An article ran a couple of days ago in the New York Times (whose coverage of technology can be spotty), entitled "The Risk of Innovation: Will Anyone Embrace It?" by G. Pascal Zachary, a Stanford journalism professor. The thesis was pretty straightforward: "Great innovations have foundered over human stubbornness." Just because you build it, that doesn't mean they will come. (And sho
Whether you want to customize Knoppix, respin an existing distribution of the open-source operating system, like Puppy Linux, or are intent on creating your own package from scratch, we'll walk you through the process.
Well, you can't say they didn't try. After one of the more prominent online OS/2 communities (OS2 World) delivered a politely worded petition with 11,000 signatures to IBM to make OS/2 into an open source product, the word has come back from IBM: Sorry, but no. Not happening.
The other day, when talking about Microsoft's adventures with the OOXML standard it drafted, I said something to the effect that someone could easily write a book about that escapade. As it turns out, someone is.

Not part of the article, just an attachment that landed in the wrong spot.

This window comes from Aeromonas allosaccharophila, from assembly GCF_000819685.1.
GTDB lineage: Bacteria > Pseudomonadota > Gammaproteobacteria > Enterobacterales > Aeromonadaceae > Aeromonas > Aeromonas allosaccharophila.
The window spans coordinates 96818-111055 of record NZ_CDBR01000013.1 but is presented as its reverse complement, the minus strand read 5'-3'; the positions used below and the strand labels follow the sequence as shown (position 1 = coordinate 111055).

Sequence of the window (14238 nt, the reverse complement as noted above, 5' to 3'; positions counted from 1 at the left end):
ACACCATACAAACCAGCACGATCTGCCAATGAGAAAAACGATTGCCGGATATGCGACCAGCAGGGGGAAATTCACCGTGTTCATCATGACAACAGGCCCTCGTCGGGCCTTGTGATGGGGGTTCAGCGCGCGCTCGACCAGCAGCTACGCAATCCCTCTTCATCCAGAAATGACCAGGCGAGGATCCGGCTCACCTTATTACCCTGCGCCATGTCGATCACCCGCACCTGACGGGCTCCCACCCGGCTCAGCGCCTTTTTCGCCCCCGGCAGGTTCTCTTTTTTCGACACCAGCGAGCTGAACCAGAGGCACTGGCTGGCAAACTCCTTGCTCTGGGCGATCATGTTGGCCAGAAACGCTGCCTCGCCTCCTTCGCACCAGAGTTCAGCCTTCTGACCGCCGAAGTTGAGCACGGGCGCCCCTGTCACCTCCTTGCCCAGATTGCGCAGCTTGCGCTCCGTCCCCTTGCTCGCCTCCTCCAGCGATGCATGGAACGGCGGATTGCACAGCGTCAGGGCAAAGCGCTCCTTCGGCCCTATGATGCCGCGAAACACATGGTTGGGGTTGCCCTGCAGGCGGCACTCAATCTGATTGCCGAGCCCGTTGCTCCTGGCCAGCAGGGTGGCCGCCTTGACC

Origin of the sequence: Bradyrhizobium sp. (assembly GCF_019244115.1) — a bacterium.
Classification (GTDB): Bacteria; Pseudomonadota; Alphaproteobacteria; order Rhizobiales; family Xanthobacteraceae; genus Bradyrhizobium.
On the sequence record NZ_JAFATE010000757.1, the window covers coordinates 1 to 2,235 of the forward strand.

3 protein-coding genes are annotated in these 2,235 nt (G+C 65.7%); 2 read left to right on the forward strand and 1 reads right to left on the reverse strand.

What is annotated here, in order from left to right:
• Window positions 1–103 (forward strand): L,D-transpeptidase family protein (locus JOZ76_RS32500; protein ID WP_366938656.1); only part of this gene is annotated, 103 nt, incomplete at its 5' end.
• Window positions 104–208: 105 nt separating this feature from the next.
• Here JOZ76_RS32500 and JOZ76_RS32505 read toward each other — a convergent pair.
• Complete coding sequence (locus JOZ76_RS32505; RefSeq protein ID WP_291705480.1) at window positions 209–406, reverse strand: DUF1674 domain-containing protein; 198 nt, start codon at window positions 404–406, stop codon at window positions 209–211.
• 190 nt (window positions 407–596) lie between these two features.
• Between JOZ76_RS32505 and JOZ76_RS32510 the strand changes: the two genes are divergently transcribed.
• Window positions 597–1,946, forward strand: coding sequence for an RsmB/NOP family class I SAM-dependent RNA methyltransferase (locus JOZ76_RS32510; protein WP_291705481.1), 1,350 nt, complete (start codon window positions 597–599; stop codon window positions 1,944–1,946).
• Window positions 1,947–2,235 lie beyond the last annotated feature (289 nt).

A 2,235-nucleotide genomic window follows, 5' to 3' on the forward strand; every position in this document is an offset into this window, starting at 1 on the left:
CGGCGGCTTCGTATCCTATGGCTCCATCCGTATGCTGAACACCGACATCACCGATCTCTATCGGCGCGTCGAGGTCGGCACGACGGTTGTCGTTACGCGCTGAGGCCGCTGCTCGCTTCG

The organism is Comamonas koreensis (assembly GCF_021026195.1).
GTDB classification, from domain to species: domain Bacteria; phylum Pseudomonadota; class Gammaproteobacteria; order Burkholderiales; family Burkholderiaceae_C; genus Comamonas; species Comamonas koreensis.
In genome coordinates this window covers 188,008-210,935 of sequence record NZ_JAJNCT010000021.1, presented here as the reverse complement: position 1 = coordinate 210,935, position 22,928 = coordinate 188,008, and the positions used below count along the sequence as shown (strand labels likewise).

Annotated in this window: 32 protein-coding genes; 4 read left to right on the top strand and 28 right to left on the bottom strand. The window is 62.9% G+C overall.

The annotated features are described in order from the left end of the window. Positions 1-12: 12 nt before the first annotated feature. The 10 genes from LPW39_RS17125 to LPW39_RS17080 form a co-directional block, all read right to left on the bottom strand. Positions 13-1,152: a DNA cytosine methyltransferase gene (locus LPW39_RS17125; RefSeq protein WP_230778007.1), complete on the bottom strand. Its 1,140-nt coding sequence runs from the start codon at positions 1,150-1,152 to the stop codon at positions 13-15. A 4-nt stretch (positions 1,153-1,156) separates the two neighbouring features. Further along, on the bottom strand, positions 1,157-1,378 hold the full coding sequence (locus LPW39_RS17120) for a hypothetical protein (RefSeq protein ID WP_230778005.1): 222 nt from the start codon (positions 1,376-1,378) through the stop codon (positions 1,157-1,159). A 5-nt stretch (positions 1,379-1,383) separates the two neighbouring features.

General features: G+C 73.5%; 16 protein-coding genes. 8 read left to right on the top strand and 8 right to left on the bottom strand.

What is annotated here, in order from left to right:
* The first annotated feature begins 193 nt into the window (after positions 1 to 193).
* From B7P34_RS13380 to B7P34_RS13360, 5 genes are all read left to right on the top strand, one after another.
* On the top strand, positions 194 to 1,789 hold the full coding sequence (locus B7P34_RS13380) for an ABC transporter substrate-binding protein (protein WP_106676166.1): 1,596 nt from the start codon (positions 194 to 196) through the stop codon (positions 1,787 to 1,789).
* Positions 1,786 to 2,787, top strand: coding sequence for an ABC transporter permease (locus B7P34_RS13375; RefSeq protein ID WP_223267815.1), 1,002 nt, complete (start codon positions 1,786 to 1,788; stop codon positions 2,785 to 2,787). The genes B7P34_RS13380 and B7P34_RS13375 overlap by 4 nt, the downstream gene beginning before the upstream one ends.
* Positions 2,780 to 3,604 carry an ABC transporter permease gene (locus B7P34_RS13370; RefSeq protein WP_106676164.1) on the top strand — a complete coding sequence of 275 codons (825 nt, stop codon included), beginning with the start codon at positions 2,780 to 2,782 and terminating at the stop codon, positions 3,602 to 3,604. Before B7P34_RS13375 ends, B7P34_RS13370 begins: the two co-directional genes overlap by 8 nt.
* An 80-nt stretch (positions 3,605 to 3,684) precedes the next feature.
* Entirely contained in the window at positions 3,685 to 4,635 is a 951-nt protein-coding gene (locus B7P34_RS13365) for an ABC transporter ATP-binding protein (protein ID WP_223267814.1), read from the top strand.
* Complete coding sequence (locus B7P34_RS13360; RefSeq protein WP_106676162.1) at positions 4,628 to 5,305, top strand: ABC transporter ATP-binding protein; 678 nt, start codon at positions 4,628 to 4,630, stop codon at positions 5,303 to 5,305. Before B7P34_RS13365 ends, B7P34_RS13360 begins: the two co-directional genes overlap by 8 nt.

If there's one document format out there that's been a de facto standard that defines de facto standards, it's the Microsoft Office .DOC format (vintage 1997-2003), which has the double whammy of being binary and proprietary, despite also being heavily reverse-engineered. Now Microsoft has decided to kick off an open source
After the filing of the Verizon / BusyBox suit, and after reading about any number of other, similar incidents where a company showed what could only be seen as flagrant disregard for the GPL, I had to ask myself: Why do people do this? Are companies really that naive about the GPL, or do they just think they can get away with anything?
Sun's open source strategy has just ratcheted up a notch: they've purchased MySQL AB, the makers of one of the most widely-used open source database solutions. So, is this a good thing or a bad thing? My take: It ought to be a good thing.
Not all open source software is Serious Business. A project that caught my attention in the last couple of days is a port of the classic Infogrames / EA title SimCity -- released for just about every platform known to man -- into an open source implementation named Micropolis.